2019 Ford F-150 Limited twin-turbo 3.5L V-6 — 5.0 seconds (tie)
Ford’s modular EcoBoost engines have opened the door to all sorts of unexpected test results. One of the more peculiar ones occurred during our thrashing of the 2019 F-150 Limited. Surely, the Limited’s 450 horsepower is justified by its nearly $70,000 price tag. What we didn’t expect, however, was it to get down just as hard as its varsity-quarterback brother, the Ford Raptor. Crossing the 60-mph mark in just 5.1 seconds, this full-size truck reaches that benchmark only six-tenths of a second slower than the fire-breathing 2020 Mustang GT.
2017 Ford F-150 Raptor SuperCab — 5.0 seconds (tie)
The Ford F-150 Raptor makes yet another appearance on this list with its pumped-up version of the Ford twin-turbo 3.5-liter V-6, now with direct and port injection and 18 psi of boost. The new lump, which looks tiny buried in the engine bay behind an intake pipe that’s about as fat and attractive as a sewer main, brings newfound muscle. Its 450 horsepower and 510 lb-ft of torque easily beat the V-8’s output by 39 horsepower and 76 lb-ft. Combined with a weight savings of 404 pounds compared with the last Raptor SuperCab we tested (thanks, aluminum!), the Raptor isn’t just ballsy for a truck, it’s a genuinely quick machine, period.
2017 Ford F-150 Raptor SuperCrew — 4.9 seconds (tie)
Ford undoubtedly handed us the keys to their new 2017 Raptor SuperCrew for a 40k-mile test and as expected we gave it a proper flogging. Since its inception in 2008, and especially after a power-bumping refresh in 2011, the Raptor has been coveted by enthusiasts for its big power output and trophy-truckish qualities. The latest incarnation makes 450 horsepower from a twin-turbocharged 3.5-liter V-6 and goes from zero to 60 mph in 5.1 seconds.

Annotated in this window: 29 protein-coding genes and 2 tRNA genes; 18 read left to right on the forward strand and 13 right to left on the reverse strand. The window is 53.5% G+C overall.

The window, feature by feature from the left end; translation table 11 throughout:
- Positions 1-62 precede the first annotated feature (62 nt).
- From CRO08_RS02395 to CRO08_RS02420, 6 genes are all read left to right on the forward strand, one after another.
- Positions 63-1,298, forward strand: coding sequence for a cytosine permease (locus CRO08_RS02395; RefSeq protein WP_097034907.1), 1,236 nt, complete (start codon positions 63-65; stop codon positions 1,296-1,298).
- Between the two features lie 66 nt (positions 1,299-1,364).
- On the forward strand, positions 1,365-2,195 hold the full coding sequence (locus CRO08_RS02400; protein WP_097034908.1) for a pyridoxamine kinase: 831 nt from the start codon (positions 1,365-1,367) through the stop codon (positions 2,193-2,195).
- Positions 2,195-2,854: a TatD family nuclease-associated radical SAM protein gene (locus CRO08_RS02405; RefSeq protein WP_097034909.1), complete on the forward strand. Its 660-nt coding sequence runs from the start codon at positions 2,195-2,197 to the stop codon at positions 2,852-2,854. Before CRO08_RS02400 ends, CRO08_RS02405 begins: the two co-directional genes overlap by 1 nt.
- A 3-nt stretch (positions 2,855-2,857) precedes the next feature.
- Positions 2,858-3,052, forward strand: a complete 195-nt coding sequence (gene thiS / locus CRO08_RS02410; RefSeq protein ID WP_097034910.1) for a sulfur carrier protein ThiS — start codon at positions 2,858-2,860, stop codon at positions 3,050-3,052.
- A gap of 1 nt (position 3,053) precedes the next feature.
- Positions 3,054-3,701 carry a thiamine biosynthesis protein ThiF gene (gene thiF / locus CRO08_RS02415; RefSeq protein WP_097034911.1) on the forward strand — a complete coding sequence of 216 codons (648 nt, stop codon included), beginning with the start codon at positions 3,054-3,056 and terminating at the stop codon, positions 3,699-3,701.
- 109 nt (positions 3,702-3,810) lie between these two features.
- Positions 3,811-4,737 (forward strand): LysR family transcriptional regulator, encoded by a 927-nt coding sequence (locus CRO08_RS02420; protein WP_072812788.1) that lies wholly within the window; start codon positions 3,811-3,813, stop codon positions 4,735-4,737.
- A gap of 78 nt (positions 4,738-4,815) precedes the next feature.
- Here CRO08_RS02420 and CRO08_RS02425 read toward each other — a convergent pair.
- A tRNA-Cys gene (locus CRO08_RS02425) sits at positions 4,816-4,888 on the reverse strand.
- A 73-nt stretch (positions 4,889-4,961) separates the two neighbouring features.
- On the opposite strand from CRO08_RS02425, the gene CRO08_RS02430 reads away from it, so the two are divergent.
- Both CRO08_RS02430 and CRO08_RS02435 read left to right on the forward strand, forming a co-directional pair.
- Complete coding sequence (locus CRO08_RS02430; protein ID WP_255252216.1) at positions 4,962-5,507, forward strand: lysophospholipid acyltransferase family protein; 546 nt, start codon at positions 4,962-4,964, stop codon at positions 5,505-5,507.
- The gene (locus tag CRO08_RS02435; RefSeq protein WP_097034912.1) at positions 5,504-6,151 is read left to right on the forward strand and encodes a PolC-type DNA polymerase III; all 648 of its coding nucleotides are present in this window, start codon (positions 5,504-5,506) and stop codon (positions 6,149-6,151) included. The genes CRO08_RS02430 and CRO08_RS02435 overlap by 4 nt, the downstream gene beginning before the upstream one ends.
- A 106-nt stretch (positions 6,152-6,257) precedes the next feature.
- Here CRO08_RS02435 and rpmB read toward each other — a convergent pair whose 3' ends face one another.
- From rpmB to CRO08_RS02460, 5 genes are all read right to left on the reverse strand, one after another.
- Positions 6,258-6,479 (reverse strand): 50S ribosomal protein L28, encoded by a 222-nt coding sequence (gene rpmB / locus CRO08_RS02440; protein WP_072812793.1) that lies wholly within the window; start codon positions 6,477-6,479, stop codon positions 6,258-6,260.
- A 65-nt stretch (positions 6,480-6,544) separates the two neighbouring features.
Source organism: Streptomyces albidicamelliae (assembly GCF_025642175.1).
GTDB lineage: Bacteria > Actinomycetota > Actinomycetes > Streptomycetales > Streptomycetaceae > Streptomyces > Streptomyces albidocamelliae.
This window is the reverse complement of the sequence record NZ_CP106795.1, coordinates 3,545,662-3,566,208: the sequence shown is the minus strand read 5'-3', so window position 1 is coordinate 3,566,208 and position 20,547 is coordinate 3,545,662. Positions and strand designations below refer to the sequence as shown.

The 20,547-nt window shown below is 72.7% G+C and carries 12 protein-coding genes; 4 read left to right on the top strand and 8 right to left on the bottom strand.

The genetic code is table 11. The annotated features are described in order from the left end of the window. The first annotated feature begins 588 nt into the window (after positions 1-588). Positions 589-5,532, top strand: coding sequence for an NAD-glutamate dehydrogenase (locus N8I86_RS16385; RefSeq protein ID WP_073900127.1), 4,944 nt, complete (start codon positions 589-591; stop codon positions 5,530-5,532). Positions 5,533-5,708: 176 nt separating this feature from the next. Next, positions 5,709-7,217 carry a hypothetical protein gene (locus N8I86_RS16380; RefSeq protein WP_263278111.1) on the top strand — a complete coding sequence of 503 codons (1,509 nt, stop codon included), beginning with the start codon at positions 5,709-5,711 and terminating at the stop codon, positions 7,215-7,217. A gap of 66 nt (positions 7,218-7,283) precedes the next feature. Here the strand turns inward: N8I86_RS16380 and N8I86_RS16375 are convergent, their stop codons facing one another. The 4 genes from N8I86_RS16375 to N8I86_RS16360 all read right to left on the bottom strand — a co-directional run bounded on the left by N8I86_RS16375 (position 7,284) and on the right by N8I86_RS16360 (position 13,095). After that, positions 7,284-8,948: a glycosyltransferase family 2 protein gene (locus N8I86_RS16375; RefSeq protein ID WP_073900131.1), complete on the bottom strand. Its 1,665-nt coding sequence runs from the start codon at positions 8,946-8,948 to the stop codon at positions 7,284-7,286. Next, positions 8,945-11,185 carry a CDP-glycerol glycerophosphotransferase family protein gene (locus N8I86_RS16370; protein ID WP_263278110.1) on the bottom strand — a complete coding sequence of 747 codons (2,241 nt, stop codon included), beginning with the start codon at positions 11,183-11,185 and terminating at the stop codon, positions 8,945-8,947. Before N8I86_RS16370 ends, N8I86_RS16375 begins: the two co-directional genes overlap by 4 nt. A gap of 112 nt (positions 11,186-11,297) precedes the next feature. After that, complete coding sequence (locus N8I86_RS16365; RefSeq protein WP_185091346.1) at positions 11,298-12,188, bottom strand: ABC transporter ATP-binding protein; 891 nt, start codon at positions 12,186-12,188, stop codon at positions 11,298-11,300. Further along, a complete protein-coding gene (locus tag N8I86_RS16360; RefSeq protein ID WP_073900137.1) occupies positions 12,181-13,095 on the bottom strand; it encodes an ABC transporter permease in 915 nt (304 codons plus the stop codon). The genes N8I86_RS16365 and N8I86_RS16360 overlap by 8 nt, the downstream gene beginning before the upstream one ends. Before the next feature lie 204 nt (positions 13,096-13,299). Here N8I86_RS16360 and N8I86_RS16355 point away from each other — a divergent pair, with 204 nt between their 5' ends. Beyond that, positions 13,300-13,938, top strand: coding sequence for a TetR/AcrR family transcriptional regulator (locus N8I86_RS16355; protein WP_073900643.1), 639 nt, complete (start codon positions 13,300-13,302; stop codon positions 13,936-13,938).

2004 Dodge Ram SRT-10 — 4.9 seconds (tie)
A sledgehammer on four wheels, the 500-hp Ram SRT-10 was a beautiful homage to the back-alley, balls-to-the-wall legacy of the Mopar brand. The idea for such a truck was born in the dimly lit laboratories of Chrysler’s Performance Vehicle Operations department, known more broadly as the Street & Racing Technology (SRT) division. To successfully bring their vision to life, SRT strapped the Viper’s massive 8.3-liter V-10 to the truck’s front subframe. The standard-cab variant we tested, available only with a Tremec T-56 five-speed manual, rocketed to 60 mph in an eye-watering 4.9 seconds. Good job, Chrysler.
2005 Hennessey Venom 800 TT Ram SRT-10 — 4.4 seconds
Not content with knowing a production Ram SRT-10 was the quickest pickup we ever tested, Texas-based Hennessey Performance Engineering sent us this modified crew-cab version with a four-speed automatic transmission, which Dodge added to the lineup for 2005. It rocked our truck senses with a 4.4-second pull to 60 mph while blitzing the quarter-mile in 12.4 seconds at 118 mph. Hennessey beefed up the 8.3-liter V-10 with stronger internals and a pair of Garrett turbochargers, upping the already powerful engine’s output to 800 horsepower and a massive 850 lb-ft of torque. The $100k pickup also used an overhauled transmission to handle the extra power.
2021 Ram 1500 TRX — 3.7 seconds
It’s taken 16 years, but the crown for quickest truck we’ve ever tested rests atop the cab of a new king. Meet the Ram 1500 TRX, a 702-hp supercharged half-ton pickup with over 13 inches of suspension travel, as illustrated above. FCA didn’t just slap its Hellcat engine into a 10Best-winning truck, they reinforced the chassis to make it tougher, added adaptive Bilstein dampers, and 35-inch Goodyear Wrangler Territory all-season tires to keep the peace. It’s heaver, wider, and 2.3 seconds quicker to 60 mph than the average 5.7-liter powered Ram 1500. What else is this 6866-pound monster quicker than? A Porsche 718 Cayman GT4, a Porsche Macan Turbo, and it’s only 0.4 second slower than the Lamborghini Urus, the 12th quickest vehicle we’ve tested in 10 years. Naturally, the quickest pickup we’ve ever tested is also at the top of trucks with the worst fuel economy list.